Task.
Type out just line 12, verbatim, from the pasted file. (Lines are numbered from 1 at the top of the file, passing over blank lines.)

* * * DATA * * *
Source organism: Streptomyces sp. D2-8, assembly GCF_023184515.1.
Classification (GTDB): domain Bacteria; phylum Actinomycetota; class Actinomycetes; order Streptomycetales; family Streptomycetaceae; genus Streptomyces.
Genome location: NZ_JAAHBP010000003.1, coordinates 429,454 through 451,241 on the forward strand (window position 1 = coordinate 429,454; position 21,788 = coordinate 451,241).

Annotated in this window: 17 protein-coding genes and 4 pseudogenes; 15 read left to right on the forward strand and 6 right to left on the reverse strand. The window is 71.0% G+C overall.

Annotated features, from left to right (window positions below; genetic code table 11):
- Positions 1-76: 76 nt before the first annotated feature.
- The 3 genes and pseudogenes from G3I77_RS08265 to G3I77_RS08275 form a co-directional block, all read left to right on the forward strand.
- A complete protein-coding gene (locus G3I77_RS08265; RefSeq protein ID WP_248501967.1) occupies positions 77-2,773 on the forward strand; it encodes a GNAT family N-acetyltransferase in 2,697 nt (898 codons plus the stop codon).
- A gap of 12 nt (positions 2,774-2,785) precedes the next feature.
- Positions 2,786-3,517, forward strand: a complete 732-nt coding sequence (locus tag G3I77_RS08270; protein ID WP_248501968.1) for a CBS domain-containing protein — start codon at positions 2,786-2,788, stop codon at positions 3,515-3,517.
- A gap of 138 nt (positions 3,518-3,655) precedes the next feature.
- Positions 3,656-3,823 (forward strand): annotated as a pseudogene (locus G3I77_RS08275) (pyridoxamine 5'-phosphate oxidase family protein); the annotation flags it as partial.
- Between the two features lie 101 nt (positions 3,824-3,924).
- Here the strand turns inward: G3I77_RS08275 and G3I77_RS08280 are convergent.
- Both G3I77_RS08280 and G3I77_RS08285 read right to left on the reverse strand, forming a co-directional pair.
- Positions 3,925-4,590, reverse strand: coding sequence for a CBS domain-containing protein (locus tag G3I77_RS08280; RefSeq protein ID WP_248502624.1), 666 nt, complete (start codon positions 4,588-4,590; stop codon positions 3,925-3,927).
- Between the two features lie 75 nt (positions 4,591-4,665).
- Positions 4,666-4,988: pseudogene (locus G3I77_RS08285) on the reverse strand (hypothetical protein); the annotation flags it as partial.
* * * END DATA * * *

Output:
- Positions 3,656-3,823 (forward strand): annotated as a pseudogene (locus G3I77_RS08275) (pyridoxamine 5'-phosphate oxidase family protein); the annotation flags it as partial.